Happy Birthday Billie Joe: An American Idiot Turns 40
"I'm not growing up, I'm just burning out"? Well, not quite...
Today, Billie Joe Armstrong of Green Day turns 40. Eighteen years ago, in the time known as 1994, he turned 22. Two weeks earlier than that, his band's major-label debut, Dookie, had hit store shelves. That album would go on to sell 16 million copies worldwide, although he didn't know that yet.
In about nine months, I'm going to turn 30. 18 years ago, I was 11. Nine months into that future I was going to turn 12 and my favorite band would be Green Day. I would play that CD so often that it would start skipping, but I didn't know that yet.
Billie Joe got older and I got older. A band that named their major-label debut after diarrhea eventually had their songs turned in to a Broadway musical. I went from writing down thoughts in my notebook to writing blogs on the Internet. We grow up, we (mostly) mature.
If you have even a passing interest in mainstream music, you know the Green Day story by now. Dookie, "Good Riddance (Time of Your Life)," American Idiot (the album), American Idiot (the musical), American Idiot (the animated series).
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(There's not really an animated series. Yet.)
Rather than go over the same facts and minutia that come up every time someone writes about Green Day, I'd like to focus on a different part of their success. When a band reaches a certain level of popularity they transcend simple things like genres of music. They become a part of popular culture.
Don't believe me? Check out this list of moments where three punks became something more.
Some bands who played the festival might have covered themselves in mud, but Green Day had the mud forced upon them. This might have thrown most bands off their game, but the mud helped elevate their set from a festival show to a classic moment.
They weren't a household name at this point, but the snarky attitude they voice toward the event and the mud war they start make this a weekend defining performance. Nine Inch Nails may have gotten dirty, but Green Day are the reason we call it "Mudstock".Nov. 16, 1997 - King of the Hill:
The band makes their first animated appearance as a group of unruly rockers who traumatize Hank via a game of paintball. It's a pretty fun episode that has a great piece of musical advice from Hank: "It's OK if you only know three chords, but God, put 'em in the right order!"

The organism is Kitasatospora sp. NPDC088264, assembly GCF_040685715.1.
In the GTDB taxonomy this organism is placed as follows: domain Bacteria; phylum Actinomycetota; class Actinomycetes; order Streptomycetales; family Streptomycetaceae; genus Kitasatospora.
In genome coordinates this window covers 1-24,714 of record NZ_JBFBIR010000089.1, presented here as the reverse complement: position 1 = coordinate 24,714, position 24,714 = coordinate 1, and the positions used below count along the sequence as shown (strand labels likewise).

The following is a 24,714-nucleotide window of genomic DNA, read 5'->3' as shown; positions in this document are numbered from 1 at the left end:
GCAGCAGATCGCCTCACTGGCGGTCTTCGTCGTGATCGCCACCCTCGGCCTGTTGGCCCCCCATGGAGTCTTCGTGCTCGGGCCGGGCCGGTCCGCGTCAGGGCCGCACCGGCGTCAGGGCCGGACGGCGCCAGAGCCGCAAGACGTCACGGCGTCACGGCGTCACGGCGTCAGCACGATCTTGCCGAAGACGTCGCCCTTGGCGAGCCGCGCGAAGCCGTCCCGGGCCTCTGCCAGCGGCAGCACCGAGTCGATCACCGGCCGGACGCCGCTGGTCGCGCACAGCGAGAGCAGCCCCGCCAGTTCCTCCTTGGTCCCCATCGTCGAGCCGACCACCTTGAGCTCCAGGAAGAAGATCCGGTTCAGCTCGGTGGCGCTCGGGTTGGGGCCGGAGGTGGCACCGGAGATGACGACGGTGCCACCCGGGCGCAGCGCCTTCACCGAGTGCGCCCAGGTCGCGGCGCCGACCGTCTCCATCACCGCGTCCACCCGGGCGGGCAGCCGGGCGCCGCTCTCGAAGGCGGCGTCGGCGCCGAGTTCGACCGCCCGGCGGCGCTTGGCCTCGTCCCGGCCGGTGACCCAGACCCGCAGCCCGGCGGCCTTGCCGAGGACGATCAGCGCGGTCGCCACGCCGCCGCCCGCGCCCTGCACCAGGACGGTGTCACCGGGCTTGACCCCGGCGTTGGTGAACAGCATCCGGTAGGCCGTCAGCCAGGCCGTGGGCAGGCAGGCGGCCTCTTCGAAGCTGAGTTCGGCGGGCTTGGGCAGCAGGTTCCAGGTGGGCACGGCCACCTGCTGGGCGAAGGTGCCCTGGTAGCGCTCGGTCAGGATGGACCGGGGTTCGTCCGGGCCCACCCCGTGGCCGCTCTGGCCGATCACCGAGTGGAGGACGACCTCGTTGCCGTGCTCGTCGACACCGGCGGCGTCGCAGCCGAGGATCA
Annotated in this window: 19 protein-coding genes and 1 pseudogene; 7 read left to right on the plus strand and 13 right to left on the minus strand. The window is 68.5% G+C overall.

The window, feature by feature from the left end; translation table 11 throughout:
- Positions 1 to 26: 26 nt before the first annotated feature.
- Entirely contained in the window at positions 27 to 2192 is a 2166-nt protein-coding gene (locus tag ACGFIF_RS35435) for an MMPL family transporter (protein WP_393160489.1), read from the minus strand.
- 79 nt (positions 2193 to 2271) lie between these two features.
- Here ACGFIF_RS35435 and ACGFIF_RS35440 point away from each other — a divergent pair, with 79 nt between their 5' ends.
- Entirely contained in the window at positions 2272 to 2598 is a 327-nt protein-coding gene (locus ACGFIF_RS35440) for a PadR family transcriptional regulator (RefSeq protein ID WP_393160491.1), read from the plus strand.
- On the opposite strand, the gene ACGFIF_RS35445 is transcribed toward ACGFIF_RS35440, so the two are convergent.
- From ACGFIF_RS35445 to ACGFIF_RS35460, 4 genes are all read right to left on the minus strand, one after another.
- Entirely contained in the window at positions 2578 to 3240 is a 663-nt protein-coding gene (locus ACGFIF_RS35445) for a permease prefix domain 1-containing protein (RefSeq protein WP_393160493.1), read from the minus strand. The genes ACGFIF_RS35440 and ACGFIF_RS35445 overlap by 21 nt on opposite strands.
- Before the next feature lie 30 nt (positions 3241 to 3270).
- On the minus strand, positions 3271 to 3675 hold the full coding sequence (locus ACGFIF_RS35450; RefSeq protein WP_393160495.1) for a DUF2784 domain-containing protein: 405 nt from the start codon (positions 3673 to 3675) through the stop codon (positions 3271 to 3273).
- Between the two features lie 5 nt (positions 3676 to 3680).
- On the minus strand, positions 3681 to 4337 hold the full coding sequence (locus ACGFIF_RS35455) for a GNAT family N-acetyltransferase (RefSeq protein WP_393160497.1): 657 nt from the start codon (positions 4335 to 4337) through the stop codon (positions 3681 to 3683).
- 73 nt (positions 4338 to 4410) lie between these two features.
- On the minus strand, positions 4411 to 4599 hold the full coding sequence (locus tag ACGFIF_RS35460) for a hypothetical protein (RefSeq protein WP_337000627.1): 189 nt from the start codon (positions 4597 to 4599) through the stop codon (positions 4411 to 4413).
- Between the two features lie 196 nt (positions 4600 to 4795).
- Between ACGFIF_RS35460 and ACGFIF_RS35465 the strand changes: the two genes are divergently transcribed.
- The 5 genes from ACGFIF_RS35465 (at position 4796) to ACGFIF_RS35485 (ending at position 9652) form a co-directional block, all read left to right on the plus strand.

Celebrity cameos are pretty pedestrian now when it comes to animated shows, but this was one of the first times an entire band showed up to play fictional characters.May 14, 1998 - Seinfeld:
The final episode of Seinfeld was one of the most anticipated episodes of anything in TV history. Commercials cost $1 million for 30 seconds of airtime, other networks chose not to even air anything against it, and 76 million people watched it.
And in the clip show to lead in to the episode was "Good Riddance" to play over the "bloopers and look back at all the fun we had" montage. NBC were apparently huge fans of the song because it later showed up in a funeral scene during ER.Sept. 25, 2006 - The Superdome:
The first game in the renovated Superdome post-Katrina was an event. To help raise money for the recovery efforts, two of the biggest bands in the world got together for a charity single. U2 regularly play stadiums, and there aren't a lot of bands out there that can stand on the same stage and not be overwhelmed.
That Monday night in New Orleans, the two bands would come together as equals for a four-song medley featuring songs from both artists and a cover of The Skids "The Saints Are Coming", solidifying Green Day's place as one of the top bands in the world. Even better, the Saints won the game over the Falcons 23-3.
finally hit the big screen, only two guest stars appeared as themselves: Tom Hanks and Green Day. That's pretty good company to share.
Not only did the band appear as themselves performing a concert on a barge (which would later sink) but they also had the honor of doing the theme song for the soundtrack. The show has always been an interesting barometer of pop culture, which makes being in their only theatrical feature a bigger accomplishment.June 8, 2010 - Green Day: Rock Band
Some musicians are paid to endorse a video game. Some musicians license their music to a video game. Some musicians compose the score for a video game. Very few musicians actually have their own video game.
When you consider that the only other band to get their own game in the Rock Band series was The Beatles, you start to get a look at just how big some people see Green Day.June 13, 2010 - The 64th Annual Tony Awards:
From throwing mud to performing in front of some of the fanciest-dressed people in New York. It's amazing the difference 16 years and one really solid concept album can make. That shot of the crowd clapping along is a thing of beauty. The expressions range from joy to pure confusion to silent apathy.
Three punk rock kids from Oakland at the Tony Awards? Sometimes it is better to grow up rather than burn out.
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